i his logs off his hands at almost any
figure the Utter condescended to
rame: and the lumber king would
probably offer him $ .00 or i.6"J a
thousand, and In lordly fashion bid
the seller of logs to turn his logs into
the mill -boom, and that they would
i be scaled whenever he happened to
And time; generally, after the logs
had been run through the mill and Into
the yard, and the logger would have
to content hlmsflf with a belated and
beggarly estimate. In which "cull" logs
figured with too abundant quotation.
The logger, then, was the suppliant.
the "second fiddle." in the lumbering
world, and took his medicine like a
little man however big and stiff the
dose. But now, according to this Jolly
and successful autocrat of the log
ging camp and logging railway, the
shoe is passing to the other foot. Tae
miilman leaves his luxurious office and
digs out into the woods and begs be
fore he buys, and when he buys, he
pays the loggers figure and pays It
on the logger's scale. Of course the
timber prince allows the lumber
princelet to stand around while the
scaling Is going on. Just toote how
perfectly the measurements are tak
en, thus choking off. once for all, any
kicks the buyer, may think he has
coming: and when it comes to "culls."
they go Into the millman's boom on a
basis of from M to SO per cent on
the 110. S12. or fit per thousand,
now-a-daya charged him for g'xxl logs.
And the mill man has to send a tug
up into the hidden world controlled
by the logger, and tow his own pur
chase out and put it Into his own
mill-boom: and he generally passes up
his check for a part, or all. the pur
chase price, before the logs leave the
camp-side. And this Jolly old logger
says It Is very likely that next year
the miilman will have to send his own
gang Into the camp and cant his logs
Into the stream and boom them there.
Thus speaketh the veteran logger, !
who knows the craft from A. to Z., !
and who Is enjoying life immensely, I
as he watches the shifting of the mill
trust "boot" to the log-trust foot, and
he I full of reminiscence entirely ap
propriate to the occasion.
STAR THEATER LAST NIGHT.
"A Ragged Hero" was -en for the
first time In this city last evening at J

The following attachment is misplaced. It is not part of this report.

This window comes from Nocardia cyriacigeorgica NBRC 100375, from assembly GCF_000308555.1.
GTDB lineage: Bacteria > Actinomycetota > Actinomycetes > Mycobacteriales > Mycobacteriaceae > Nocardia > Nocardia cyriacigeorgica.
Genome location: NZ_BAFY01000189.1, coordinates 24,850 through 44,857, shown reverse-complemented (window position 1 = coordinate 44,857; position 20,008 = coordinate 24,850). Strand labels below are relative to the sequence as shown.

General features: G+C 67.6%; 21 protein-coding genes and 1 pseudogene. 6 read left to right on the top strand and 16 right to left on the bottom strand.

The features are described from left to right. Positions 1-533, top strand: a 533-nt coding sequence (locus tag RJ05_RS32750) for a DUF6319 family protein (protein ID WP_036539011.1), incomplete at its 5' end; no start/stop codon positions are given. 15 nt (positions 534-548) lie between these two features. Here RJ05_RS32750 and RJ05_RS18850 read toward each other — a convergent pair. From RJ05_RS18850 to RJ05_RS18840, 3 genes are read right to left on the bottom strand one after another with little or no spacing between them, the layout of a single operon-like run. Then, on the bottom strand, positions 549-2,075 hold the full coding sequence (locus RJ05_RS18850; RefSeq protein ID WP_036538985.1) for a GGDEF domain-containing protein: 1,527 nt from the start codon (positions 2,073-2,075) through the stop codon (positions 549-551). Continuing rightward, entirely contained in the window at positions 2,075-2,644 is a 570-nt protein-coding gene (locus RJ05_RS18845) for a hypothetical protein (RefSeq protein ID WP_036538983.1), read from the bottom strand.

the Star Theatre, and was well re. s
celved by the appreciative, if no j
large, audienc. A Rsgcd ;::ro !
a comedy drama, weil worth seeing,
the plot a good one and the dramatic
situations far above the average. San
dy Walker, a hobo, from choice, was
played by Oliver Eckhardt who fur
nished the amusement for the even
lug. Mr. Montgomery has a comedy
role of the absented minded M.
which, while he does not overdo, still
gets all the comedy there is in the
part, and Is vry popular throughout
the play. "A Ragged Hero" is a play
that would make good anywhere and
the "Ideals" will continue to do a good
business, so long as they give per
formances such as this and their open
"A Ragged Hero" will continue
throughout the week with regular
matinees Saturday and Sunday.
"Dora Thome" is now In prepara
tlon for next week, commencing Mon
day with special matin New Tear's
BURIED AT PORTLAND.
Remains f tK Late EWw Hattoeh
Will 8 St te JtKa,
Miss Lmtta Cotter, a alec f tb
late Edward Haltork, wrf died la
this city on Wednesday night of pnrti
mnata, and a daughter of his or.ly liv
ing sitter, Mrs, aSn Cotter, of Port
land, arrived In Astoria on Ut night'
10: IS express.
Miss Cotter was met tt the station
by O. C. Fulton, as represent at I v of
the Astoria Elks, and others, and
corted to tb Hotel Occident 8he
made known the fact of the Illness of
her mother as th cauoe of that lady's
absence, and of her desire that the
mortal remains of her brother shall
be sect to Port land, for burial in the
Fern Hill cemetery, beside those of
his futhvr and mother, and other